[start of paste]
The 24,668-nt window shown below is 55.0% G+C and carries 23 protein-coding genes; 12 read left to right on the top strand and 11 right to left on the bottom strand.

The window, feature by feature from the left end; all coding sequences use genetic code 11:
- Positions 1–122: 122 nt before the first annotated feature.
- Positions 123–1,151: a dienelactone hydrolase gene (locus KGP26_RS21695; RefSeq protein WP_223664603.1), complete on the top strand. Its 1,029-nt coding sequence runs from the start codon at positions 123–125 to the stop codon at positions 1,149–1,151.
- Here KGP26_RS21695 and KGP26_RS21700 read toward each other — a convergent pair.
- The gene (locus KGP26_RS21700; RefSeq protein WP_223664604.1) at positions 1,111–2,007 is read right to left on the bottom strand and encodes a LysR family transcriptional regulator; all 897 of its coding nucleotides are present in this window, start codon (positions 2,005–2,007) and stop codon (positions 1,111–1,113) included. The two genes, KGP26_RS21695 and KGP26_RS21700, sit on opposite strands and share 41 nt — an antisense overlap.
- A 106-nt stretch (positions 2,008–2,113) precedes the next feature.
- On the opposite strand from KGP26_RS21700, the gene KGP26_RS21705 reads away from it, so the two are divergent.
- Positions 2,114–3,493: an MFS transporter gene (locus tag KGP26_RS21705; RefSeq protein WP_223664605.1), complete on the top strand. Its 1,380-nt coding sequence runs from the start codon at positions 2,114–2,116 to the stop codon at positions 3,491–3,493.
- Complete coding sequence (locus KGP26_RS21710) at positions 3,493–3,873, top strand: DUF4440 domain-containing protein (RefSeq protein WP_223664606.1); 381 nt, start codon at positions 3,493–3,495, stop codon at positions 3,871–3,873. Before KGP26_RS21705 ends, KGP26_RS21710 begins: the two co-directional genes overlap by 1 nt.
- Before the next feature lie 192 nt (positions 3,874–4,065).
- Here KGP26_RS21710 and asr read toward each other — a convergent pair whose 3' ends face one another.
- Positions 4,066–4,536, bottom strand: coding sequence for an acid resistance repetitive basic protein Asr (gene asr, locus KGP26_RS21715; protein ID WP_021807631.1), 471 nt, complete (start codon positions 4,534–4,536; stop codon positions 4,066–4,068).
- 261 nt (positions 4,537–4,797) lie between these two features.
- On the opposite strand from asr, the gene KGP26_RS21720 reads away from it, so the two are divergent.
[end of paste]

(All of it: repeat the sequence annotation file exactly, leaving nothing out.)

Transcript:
The 24,668-nt window shown below is 55.0% G+C and carries 23 protein-coding genes; 12 read left to right on the top strand and 11 right to left on the bottom strand.

The window, feature by feature from the left end; all coding sequences use genetic code 11:
- Positions 1–122: 122 nt before the first annotated feature.
- Positions 123–1,151: a dienelactone hydrolase gene (locus KGP26_RS21695; RefSeq protein WP_223664603.1), complete on the top strand. Its 1,029-nt coding sequence runs from the start codon at positions 123–125 to the stop codon at positions 1,149–1,151.
- Here KGP26_RS21695 and KGP26_RS21700 read toward each other — a convergent pair.
- The gene (locus KGP26_RS21700; RefSeq protein WP_223664604.1) at positions 1,111–2,007 is read right to left on the bottom strand and encodes a LysR family transcriptional regulator; all 897 of its coding nucleotides are present in this window, start codon (positions 2,005–2,007) and stop codon (positions 1,111–1,113) included. The two genes, KGP26_RS21695 and KGP26_RS21700, sit on opposite strands and share 41 nt — an antisense overlap.
- A 106-nt stretch (positions 2,008–2,113) precedes the next feature.
- On the opposite strand from KGP26_RS21700, the gene KGP26_RS21705 reads away from it, so the two are divergent.
- Positions 2,114–3,493: an MFS transporter gene (locus tag KGP26_RS21705; RefSeq protein WP_223664605.1), complete on the top strand. Its 1,380-nt coding sequence runs from the start codon at positions 2,114–2,116 to the stop codon at positions 3,491–3,493.
- Complete coding sequence (locus KGP26_RS21710) at positions 3,493–3,873, top strand: DUF4440 domain-containing protein (RefSeq protein WP_223664606.1); 381 nt, start codon at positions 3,493–3,495, stop codon at positions 3,871–3,873. Before KGP26_RS21705 ends, KGP26_RS21710 begins: the two co-directional genes overlap by 1 nt.
- Before the next feature lie 192 nt (positions 3,874–4,065).
- Here KGP26_RS21710 and asr read toward each other — a convergent pair whose 3' ends face one another.
- Positions 4,066–4,536, bottom strand: coding sequence for an acid resistance repetitive basic protein Asr (gene asr, locus KGP26_RS21715; protein ID WP_021807631.1), 471 nt, complete (start codon positions 4,534–4,536; stop codon positions 4,066–4,068).
- 261 nt (positions 4,537–4,797) lie between these two features.
- On the opposite strand from asr, the gene KGP26_RS21720 reads away from it, so the two are divergent.